I positively loved Andy Clarke’s presentation. Will I say anything about his being a Mod? OK, I will. Andy Clarke has got to be one of the finest british speakers around. His Mod look is er... different from us all geekish, baggy-pants, t-shirt-over-pants types. And he’s got this inimitable English flair, together with a wonderful tongue-in-cheek humour. Not many people can say ’shite’ and walk away with it without offending anybody, can they? His real-life experience was very finely blogged about by Joe Clark, so I won’t repeat it here, but his point is oh-so very true: clients don’t give a monkey’s (faithful quotation) about standards and accessibility, they’re more into brand coherence, marketing for the masses, sales growth, etc.

I won’t sum up every speech (see Joe Clark’s blog, among others, for a better job than I would do), but all in all it was a pleasure to listen to all that was said, either because I learnt new bits here and there or because it confirmed that I was doing the right thing (my job is closer to that of Derek Featherstone at the moment, for those who would wonder).

The socialising bit

Ah, here’s the fun part.

I arrived on Wednesday evening, and as soon as my rucksack was thrown onto my room’s carpet, I was outside going for a beer in the pub with three long-time evolters, Mike King, John Handelaar and Seb Potter. A great moment, although I had trouble getting my understanding of english into full gear (pubs are noisy and I really lack practise). We ended up being the last customers in the pub, which says a lot about how nice it was.

Thursday was my groupie day: I could clap like mad at Zeldman, met Douglas Bowman in the men’s room. Oh, here’s a (not so) funny one: we were all waiting in line and someone said "Now we know how girls feel" (because, as you know, at recessgirls often end up queuing in loos), and I was in such a geeky mood, so I went "Actually I feel more like an <li> in a <ul>". Puzzled looks stared back at me, as if wondering which planet I came from. So much for my seriousness.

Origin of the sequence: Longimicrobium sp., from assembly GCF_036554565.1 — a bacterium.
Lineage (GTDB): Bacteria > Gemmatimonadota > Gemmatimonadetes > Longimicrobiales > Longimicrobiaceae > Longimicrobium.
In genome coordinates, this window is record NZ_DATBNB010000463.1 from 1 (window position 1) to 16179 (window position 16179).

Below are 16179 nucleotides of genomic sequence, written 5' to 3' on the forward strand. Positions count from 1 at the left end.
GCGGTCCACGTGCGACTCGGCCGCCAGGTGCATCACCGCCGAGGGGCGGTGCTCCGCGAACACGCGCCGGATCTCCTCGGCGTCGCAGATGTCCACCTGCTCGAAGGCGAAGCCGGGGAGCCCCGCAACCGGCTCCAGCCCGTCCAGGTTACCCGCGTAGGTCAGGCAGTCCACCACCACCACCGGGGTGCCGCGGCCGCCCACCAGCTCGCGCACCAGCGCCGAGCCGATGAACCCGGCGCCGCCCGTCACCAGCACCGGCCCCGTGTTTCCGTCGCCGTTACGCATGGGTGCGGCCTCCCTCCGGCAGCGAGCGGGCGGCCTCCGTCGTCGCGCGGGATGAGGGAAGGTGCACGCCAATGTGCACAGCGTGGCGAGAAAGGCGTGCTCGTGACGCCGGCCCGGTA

Then at noon I had the occasion of shaking hands with Peter-Paul Koch, who is definitely a really nice guy. Did I tell you that the first ever piece of Javascript I used came from his tutorials, back in 1997 or 1998?

At the atmedia party I had the occasion of meeting Joe Clark and apologising about the delay for my translation into French of Big, Stark and Chunky — I’m very, very late: it was due between February and April. I don’t know if "I’m lazy" is such a good apology, though. Shame on me.

The next day I had the occasion of exchanging information with Jeremy Keith (who did a very nice, informative and lively speech, by the way) about generated content and screen readers, as Ajax for instance is a big problem: JAWS does not know that a part of the page has been rewritten if it’s done after the window.onload event.

Last but not least, I spent the two days with none other than Chris Heilmann. He’s the nicest person and we had a few good laughs; we of course talked a lot about the subject at hand. Chris even went so far as testing a script right during a speech, and let me tell you, I felt like a beginner when I saw how well he handles his HomeSite and how fast he codes! We had a walk around London after we left the atmedia party, and laughed a good deal. We became a little group of tourists together with a few german people whose pictures I’m expecting, where you’ll see how touristy we were (EDIT: here they are, thanks Marc!).

Three web guys on the Bankside

On the picture, left to right: Gez Lemon, Chris Heilmann, me.


All in all it was an incredible two days, and it felt much shorter than that. I’d wish it never stopped. High-level expertise blew my mind away, especially on the second day. Patrick Griffiths is a real pro when it comes to putting up such a big event, the venue was superb and the whole hostess-badge-bag-food organisation was impeccable (do you say impeccable in english?). So thanks a lot to Patrick, who, I’m sure, is already raising the stakes for next year. I’m already craving to go. Those two days flew by.


[1I’m thinking of a way to know which CSS people use by writing a ’forking’ CSS file in PHP, and storing the results into a database, to be able to give real-world figures back to Joe about how many page views were done using ’tailor-made’ CSS or the site’s default one.